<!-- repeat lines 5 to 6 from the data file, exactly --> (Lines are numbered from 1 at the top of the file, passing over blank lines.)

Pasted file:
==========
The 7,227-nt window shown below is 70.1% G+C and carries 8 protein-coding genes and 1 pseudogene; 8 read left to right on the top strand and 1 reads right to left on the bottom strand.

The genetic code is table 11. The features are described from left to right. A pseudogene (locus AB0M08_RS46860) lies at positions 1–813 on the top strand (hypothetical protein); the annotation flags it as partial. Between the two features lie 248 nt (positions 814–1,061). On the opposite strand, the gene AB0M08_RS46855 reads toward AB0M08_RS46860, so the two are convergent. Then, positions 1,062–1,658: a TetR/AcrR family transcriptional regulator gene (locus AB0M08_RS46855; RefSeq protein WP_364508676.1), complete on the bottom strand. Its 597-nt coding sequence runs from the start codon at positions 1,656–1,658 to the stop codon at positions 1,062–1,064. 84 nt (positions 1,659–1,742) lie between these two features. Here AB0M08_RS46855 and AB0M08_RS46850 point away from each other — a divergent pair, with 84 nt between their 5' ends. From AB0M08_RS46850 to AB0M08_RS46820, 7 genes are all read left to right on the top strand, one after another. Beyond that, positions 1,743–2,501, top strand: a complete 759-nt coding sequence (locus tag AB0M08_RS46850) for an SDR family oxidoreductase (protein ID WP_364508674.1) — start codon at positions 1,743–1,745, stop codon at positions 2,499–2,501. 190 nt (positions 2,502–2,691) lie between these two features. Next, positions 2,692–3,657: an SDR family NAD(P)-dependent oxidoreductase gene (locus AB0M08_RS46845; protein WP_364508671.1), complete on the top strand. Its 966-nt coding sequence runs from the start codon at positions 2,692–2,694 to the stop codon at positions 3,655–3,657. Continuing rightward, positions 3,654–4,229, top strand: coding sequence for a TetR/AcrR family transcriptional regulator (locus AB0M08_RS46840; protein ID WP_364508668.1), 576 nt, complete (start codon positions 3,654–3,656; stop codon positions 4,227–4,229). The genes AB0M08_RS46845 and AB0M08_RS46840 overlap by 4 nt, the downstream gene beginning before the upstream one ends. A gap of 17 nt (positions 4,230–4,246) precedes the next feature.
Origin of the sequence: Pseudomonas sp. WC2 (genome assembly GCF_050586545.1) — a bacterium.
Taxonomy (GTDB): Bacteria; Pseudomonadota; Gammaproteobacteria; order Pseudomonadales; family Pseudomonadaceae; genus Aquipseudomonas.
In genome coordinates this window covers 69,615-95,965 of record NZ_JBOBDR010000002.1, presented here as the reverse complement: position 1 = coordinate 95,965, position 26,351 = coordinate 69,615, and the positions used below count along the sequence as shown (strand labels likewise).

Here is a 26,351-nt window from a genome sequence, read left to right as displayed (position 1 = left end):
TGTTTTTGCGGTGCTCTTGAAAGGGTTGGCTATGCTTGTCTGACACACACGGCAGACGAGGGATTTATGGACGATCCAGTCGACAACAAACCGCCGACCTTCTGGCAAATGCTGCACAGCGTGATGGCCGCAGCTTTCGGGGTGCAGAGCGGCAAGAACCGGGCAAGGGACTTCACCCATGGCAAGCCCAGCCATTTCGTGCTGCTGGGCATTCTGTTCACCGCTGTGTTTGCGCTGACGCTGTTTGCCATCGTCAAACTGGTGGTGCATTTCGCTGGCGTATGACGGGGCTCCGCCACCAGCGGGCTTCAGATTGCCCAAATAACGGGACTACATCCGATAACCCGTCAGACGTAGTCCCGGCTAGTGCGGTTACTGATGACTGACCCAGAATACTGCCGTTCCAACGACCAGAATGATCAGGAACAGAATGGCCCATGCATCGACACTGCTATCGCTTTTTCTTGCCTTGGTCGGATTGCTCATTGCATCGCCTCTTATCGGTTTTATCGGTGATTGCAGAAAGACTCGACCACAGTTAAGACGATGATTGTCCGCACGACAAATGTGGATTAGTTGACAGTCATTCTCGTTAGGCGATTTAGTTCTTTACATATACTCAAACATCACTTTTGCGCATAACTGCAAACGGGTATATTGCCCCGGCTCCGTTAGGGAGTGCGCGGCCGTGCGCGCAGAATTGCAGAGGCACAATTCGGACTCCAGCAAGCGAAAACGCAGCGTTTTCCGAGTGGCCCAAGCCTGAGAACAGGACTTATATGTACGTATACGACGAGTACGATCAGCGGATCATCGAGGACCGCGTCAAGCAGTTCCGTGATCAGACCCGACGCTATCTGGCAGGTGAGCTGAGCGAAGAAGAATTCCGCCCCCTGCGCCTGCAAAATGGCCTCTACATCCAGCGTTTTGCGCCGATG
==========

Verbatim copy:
In genome coordinates this window covers 69,615-95,965 of record NZ_JBOBDR010000002.1, presented here as the reverse complement: position 1 = coordinate 95,965, position 26,351 = coordinate 69,615, and the positions used below count along the sequence as shown (strand labels likewise).

Here is a 26,351-nt window from a genome sequence, read left to right as displayed (position 1 = left end):